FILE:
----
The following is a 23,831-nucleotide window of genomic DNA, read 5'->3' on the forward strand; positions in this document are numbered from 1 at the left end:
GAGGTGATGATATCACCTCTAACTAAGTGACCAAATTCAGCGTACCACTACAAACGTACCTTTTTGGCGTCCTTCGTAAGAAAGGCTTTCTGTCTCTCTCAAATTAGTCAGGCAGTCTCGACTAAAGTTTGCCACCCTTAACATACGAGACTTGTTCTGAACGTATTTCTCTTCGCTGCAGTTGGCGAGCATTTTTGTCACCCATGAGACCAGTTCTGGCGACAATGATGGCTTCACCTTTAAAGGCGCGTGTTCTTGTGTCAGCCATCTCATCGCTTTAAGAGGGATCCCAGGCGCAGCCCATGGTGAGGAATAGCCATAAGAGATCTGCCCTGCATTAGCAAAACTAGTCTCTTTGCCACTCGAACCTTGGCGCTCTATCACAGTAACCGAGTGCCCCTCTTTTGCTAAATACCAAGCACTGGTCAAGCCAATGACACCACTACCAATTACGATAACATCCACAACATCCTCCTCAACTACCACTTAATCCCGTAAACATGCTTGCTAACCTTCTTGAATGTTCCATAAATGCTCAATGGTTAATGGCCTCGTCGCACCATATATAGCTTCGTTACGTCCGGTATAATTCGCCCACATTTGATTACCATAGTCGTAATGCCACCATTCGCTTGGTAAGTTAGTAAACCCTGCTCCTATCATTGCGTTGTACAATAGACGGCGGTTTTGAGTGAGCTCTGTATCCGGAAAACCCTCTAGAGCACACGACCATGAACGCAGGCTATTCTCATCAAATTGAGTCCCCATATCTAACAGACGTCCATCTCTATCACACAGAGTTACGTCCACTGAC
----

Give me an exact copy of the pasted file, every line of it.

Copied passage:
The following is a 23,831-nucleotide window of genomic DNA, read 5'->3' on the forward strand; positions in this document are numbered from 1 at the left end:
GAGGTGATGATATCACCTCTAACTAAGTGACCAAATTCAGCGTACCACTACAAACGTACCTTTTTGGCGTCCTTCGTAAGAAAGGCTTTCTGTCTCTCTCAAATTAGTCAGGCAGTCTCGACTAAAGTTTGCCACCCTTAACATACGAGACTTGTTCTGAACGTATTTCTCTTCGCTGCAGTTGGCGAGCATTTTTGTCACCCATGAGACCAGTTCTGGCGACAATGATGGCTTCACCTTTAAAGGCGCGTGTTCTTGTGTCAGCCATCTCATCGCTTTAAGAGGGATCCCAGGCGCAGCCCATGGTGAGGAATAGCCATAAGAGATCTGCCCTGCATTAGCAAAACTAGTCTCTTTGCCACTCGAACCTTGGCGCTCTATCACAGTAACCGAGTGCCCCTCTTTTGCTAAATACCAAGCACTGGTCAAGCCAATGACACCACTACCAATTACGATAACATCCACAACATCCTCCTCAACTACCACTTAATCCCGTAAACATGCTTGCTAACCTTCTTGAATGTTCCATAAATGCTCAATGGTTAATGGCCTCGTCGCACCATATATAGCTTCGTTACGTCCGGTATAATTCGCCCACATTTGATTACCATAGTCGTAATGCCACCATTCGCTTGGTAAGTTAGTAAACCCTGCTCCTATCATTGCGTTGTACAATAGACGGCGGTTTTGAGTGAGCTCTGTATCCGGAAAACCCTCTAGAGCACACGACCATGAACGCAGGCTATTCTCATCAAATTGAGTCCCCATATCTAACAGACGTCCATCTCTATCACACAGAGTTACGTCCACTGAC